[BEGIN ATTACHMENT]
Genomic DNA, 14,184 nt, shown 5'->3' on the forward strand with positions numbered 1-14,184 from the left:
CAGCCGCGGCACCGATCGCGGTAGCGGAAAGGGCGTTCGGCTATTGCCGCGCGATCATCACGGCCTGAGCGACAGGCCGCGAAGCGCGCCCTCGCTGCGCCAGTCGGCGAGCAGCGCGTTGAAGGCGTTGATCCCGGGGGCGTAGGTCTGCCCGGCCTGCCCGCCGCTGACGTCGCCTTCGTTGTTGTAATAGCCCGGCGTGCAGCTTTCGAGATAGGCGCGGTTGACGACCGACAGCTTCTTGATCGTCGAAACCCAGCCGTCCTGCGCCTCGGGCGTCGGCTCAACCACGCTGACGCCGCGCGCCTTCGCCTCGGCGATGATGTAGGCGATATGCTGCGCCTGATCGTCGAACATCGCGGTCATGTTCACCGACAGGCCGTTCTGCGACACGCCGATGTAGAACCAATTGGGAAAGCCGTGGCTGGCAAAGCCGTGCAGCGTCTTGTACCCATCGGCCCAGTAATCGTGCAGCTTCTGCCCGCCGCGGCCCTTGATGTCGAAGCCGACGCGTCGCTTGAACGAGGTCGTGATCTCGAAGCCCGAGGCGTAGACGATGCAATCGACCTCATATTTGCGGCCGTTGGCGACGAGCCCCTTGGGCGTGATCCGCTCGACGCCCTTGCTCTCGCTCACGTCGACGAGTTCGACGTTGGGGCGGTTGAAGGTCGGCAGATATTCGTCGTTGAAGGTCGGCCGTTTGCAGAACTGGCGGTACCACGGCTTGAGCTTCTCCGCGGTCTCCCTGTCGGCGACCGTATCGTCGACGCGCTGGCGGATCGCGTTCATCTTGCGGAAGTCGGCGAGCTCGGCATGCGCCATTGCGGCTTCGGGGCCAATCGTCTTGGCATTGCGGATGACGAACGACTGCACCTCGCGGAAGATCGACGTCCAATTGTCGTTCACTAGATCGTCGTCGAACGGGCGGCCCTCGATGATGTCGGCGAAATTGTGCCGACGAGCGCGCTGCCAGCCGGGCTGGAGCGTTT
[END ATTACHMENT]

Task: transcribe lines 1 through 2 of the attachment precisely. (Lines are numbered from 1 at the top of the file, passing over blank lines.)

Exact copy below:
Genomic DNA, 14,184 nt, shown 5'->3' on the forward strand with positions numbered 1-14,184 from the left:
CAGCCGCGGCACCGATCGCGGTAGCGGAAAGGGCGTTCGGCTATTGCCGCGCGATCATCACGGCCTGAGCGACAGGCCGCGAAGCGCGCCCTCGCTGCGCCAGTCGGCGAGCAGCGCGTTGAAGGCGTTGATCCCGGGGGCGTAGGTCTGCCCGGCCTGCCCGCCGCTGACGTCGCCTTCGTTGTTGTAATAGCCCGGCGTGCAGCTTTCGAGATAGGCGCGGTTGACGACCGACAGCTTCTTGATCGTCGAAACCCAGCCGTCCTGCGCCTCGGGCGTCGGCTCAACCACGCTGACGCCGCGCGCCTTCGCCTCGGCGATGATGTAGGCGATATGCTGCGCCTGATCGTCGAACATCGCGGTCATGTTCACCGACAGGCCGTTCTGCGACACGCCGATGTAGAACCAATTGGGAAAGCCGTGGCTGGCAAAGCCGTGCAGCGTCTTGTACCCATCGGCCCAGTAATCGTGCAGCTTCTGCCCGCCGCGGCCCTTGATGTCGAAGCCGACGCGTCGCTTGAACGAGGTCGTGATCTCGAAGCCCGAGGCGTAGACGATGCAATCGACCTCATATTTGCGGCCGTTGGCGACGAGCCCCTTGGGCGTGATCCGCTCGACGCCCTTGCTCTCGCTCACGTCGACGAGTTCGACGTTGGGGCGGTTGAAGGTCGGCAGATATTCGTCGTTGAAGGTCGGCCGTTTGCAGAACTGGCGGTACCACGGCTTGAGCTTCTCCGCGGTCTCCCTGTCGGCGACCGTATCGTCGACGCGCTGGCGGATCGCGTTCATCTTGCGGAAGTCGGCGAGCTCGGCATGCGCCATTGCGGCTTCGGGGCCAATCGTCTTGGCATTGCGGATGACGAACGACTGCACCTCGCGGAAGATCGACGTCCAATTGTCGTTCACTAGATCGTCGTCGAACGGGCGGCCCTCGATGATGTCGGCGAAATTGTGCCGACGAGCGCGCTGCCAGCCGGGCTGGAGCGTTT